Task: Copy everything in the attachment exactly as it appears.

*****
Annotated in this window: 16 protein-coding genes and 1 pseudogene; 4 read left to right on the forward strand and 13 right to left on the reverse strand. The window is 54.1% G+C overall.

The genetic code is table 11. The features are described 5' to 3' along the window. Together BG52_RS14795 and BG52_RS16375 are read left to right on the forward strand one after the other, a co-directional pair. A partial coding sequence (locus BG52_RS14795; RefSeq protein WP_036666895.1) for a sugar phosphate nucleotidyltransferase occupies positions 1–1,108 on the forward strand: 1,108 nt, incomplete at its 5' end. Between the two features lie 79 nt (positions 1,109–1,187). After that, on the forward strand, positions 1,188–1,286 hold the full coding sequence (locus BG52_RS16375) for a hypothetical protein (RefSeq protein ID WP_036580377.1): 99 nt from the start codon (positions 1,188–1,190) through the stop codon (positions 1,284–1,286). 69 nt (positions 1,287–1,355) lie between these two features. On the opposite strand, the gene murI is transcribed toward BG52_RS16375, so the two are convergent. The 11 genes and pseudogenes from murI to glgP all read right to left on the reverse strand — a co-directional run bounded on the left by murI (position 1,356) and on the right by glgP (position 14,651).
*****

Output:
Annotated in this window: 16 protein-coding genes and 1 pseudogene; 4 read left to right on the forward strand and 13 right to left on the reverse strand. The window is 54.1% G+C overall.

The genetic code is table 11. The features are described 5' to 3' along the window. Together BG52_RS14795 and BG52_RS16375 are read left to right on the forward strand one after the other, a co-directional pair. A partial coding sequence (locus BG52_RS14795; RefSeq protein WP_036666895.1) for a sugar phosphate nucleotidyltransferase occupies positions 1–1,108 on the forward strand: 1,108 nt, incomplete at its 5' end. Between the two features lie 79 nt (positions 1,109–1,187). After that, on the forward strand, positions 1,188–1,286 hold the full coding sequence (locus BG52_RS16375) for a hypothetical protein (RefSeq protein ID WP_036580377.1): 99 nt from the start codon (positions 1,188–1,190) through the stop codon (positions 1,284–1,286). 69 nt (positions 1,287–1,355) lie between these two features. On the opposite strand, the gene murI is transcribed toward BG52_RS16375, so the two are convergent. The 11 genes and pseudogenes from murI to glgP all read right to left on the reverse strand — a co-directional run bounded on the left by murI (position 1,356) and on the right by glgP (position 14,651).